Said colony is just one of the many that have fallen victim to Metarhizium anisopliae, a peculiar fungus that kills insects in the most gruesome manner possible. In its dormant form, M. anisopliae is the Baconator of the insect world: It is unnatural, even unholy, and yet they still eat it -- presumably because it's 2 a.m. and they're drunk on little termite-beers.

A few hours, days, or even weeks pass without incident -- and then shit goes all Pinocchio and starts getting real. The spores that have been sitting dormant in the termite's body suddenly germinate. The fungus starts burrowing through the softer bits of the exoskeleton while eating the helpless insect from the inside out. Imagine you're a termite, just hanging around, all confident in your full suit of armor, staring people down with a gun that is also your face, when suddenly, the Double Down you ate a month ago starts spewing battery acid in your stomach and eating you right back.

5 Animals Who Live Through a Horror Movie Every Day
Rob Graham and Jon Darbo, via Discover Magazine


And of course it doesn't end with the death of just one termite. The delay effect in M. anisopliae means that the insect is back at its colony when the fungus starts to consume it. This was the fungus' intention all along. After consuming "patient zero," it uses the drained corpse as a base of operations and releases more spores into the vicinity, murdering everything that ventures near -- again, much like your bathroom the day after 10 PBRs and two Baconators -- until eventually, the entire colony is nothing but hollow, cracked exoskeletons.

By the way, science has recognized the destructive and repellent properties of the fungus and is looking into ways to employ it as a pesticide. So get a termite infestation, and this thing will soon be calmly sprayed into your house by surly dudes with prominent butt cracks. Don't be concerned: There's certainly no indication that M. anisopliae is harmful to humans. But then again ... isn't that exactly what the termites thought at first?

You don't bone in a horror movie.

If you hear a suspicious news report about some murderer they can't seem to find or some mysterious crop of disappearances, do not, under any circumstances, take your pants off and try to lock fleshparts with another human being.

5 Animals Who Live Through a Horror Movie Every Day

"With orgasms come axe murderers." Just like Grandad used to say.

While it's tempting to dismiss that sort of thing as nothing but a horror movie trope, monsters attacking couples in the middle of a tender embrace is a very real thing in the animal kingdom. The villains in question are, unsurprisingly, bats.

5 Animals Who Live Through a Horror Movie Every Day
Armin Kubelbeck

"It was bats the whole time."

A study with the hilariously understated title "Bats Eavesdrop on the Sound of Copulating Flies" recently discovered that a European species called Natterer's bat spends an unhealthy amount of time listening to fly couples getting sweaty. And it's not just jerkin' it quietly in the other room while they get down, like your weird roommate who always wears a towel and nothing else.

Since the flies generally hang out on plants that camouflage them, the Natterer struggles to find them using its echolocation skills alone. The bat is crafty, though, and has taken other senses into the equation. Its good hearing enables it to locate the flies by their tiny fly moans and itty-bitty slap-and-bumping. It has learned to recognize the sounds of fly sex, is what we're saying here. Attacking the flies mid-coitus not only means that the prey is pretty preoccupied -- there's also the added bonus of catching two flies at a time.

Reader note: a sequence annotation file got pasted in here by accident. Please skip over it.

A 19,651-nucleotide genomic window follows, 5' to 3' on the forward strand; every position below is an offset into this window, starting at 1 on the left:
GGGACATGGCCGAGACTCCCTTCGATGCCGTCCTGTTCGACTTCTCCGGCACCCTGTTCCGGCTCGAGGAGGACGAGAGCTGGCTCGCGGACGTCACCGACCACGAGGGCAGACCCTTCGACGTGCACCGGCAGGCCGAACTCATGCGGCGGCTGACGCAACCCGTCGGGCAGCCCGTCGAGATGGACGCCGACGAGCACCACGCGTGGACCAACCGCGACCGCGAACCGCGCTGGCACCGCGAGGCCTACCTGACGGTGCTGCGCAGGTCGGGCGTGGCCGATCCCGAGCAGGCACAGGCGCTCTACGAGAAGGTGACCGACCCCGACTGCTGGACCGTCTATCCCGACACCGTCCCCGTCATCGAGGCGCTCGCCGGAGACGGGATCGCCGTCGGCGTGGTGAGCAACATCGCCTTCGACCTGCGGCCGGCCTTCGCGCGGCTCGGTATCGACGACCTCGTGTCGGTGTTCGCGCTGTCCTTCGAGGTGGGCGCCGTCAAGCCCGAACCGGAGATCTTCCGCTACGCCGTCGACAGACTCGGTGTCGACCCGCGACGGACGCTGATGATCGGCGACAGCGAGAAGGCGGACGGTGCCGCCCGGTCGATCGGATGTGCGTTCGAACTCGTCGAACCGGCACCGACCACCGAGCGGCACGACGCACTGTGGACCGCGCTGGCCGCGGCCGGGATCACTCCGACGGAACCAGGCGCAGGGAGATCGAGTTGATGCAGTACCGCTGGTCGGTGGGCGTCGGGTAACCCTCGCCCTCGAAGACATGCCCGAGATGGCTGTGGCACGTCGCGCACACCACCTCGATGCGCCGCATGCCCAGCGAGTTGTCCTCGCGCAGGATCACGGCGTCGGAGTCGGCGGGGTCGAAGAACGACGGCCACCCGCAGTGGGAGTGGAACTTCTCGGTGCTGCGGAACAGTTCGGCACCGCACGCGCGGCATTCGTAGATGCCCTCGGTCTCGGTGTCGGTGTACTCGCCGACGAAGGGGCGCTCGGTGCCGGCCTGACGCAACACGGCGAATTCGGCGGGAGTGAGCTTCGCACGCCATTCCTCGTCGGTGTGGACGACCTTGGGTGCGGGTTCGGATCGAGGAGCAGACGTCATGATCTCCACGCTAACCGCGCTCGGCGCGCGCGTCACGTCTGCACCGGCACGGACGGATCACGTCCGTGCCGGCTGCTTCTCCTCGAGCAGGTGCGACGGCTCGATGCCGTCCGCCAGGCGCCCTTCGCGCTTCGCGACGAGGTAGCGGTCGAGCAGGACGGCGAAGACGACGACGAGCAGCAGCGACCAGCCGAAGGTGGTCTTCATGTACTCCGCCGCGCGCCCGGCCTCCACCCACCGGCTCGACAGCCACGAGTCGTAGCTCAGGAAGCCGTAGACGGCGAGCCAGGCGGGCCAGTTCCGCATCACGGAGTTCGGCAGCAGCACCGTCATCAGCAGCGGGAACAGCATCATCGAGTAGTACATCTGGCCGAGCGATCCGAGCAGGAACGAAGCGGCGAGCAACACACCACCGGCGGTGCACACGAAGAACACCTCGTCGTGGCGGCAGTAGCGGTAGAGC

5 Animals Who Live Through a Horror Movie Every Day
Paolo Filipucci

Even if it does mean swallowing the occasional condom.

That's from the bat's point of view, anyway. The European fly's point of view is that they're forced to use the worst contraceptive in the history of humping: a huge, dark, toothsome monster that attacks them from the sky whenever they get down and dirty.

Alien is as disturbing as movie monsters get: It features a creature that violently injects its eggs into a victim, then disengages and allows the poor bastard to assume he got off with a scare until its young graphically bursts out through his chest. Something like that could only come from the curiously rape-focused pen of a Hollywood writer with more sexual hang-ups than a Freudian suspension fetishist.

Or from the daily life of a common bee.

5 Animals Who Live Through a Horror Movie Every Day

"Hey, sweetheart. Did you get horrifically defiled today?"

The horrid creature casting a shadow on our lovable bumbling bee-friends is called Apocephalus borealis, a parasitic fly with some terrifyingly xenomorph-like properties: It injects its young right into the thorax of a living bee, then lets the poor little guy go free. Well, "free" is such a relative term ...

You see, merely imitating one of the most terrifying monsters that human imagination could invent is not enough for A. borealis. While its fictional counterpart allows its victims a modicum of dignity, giving them full cognitive control before the inevitable dinner table chest-bursting scene, A. borealis instead turns the bee into a mindless living-dead slave for the remainder of its short life. Hence its lovely colloquial nickname: the zombie fly.

5 Animals Who Live Through a Horror Movie Every Day

And they told us we were crazy to hoard shotguns.

While normal bees retire in their hives for the night, these zombees (that's seriously what they're called) leave their homes to confusedly roam the land, presumably emitting a low moan and waiting for the appropriately dramatic moment to attack passing insects for their brains. They continue wandering until they're irreversibly lost and exhausted. When they finally drop, so sick of un-life that they can't go on, A. borealis delivers the final blow and bursts out through the bee's abdomen, sometimes decapitating the victim in the process.


"Game over, man! Game over!"

Because every order of Genius Sandwich comes with a free side of Sick and Twisted Fries, the discovery of this hellbeast actually excited scientists, and they deliberately started forcing bees to hang out with the zombie flies. It was complete and utter carnage, to the point that A. borealis is now suspected to be a major contributor in the disappearing-bees epidemic of recent years. You know -- the one that some people see as a sign of the end times.

That's right: The zombie fly is such a terror, it technically qualifies as a horseman of the apocalypse.

For more horrendous scenarios from Mother Nature, check out 6 Animals That Kill Nature's Scariest Creatures For Fun and The 5 Stupidest Looking Superpowers in the Animal Kingdom.

If you're pressed for time and just looking for a quick fix, then check out The 7 Most Shameful Abuses of Bacon.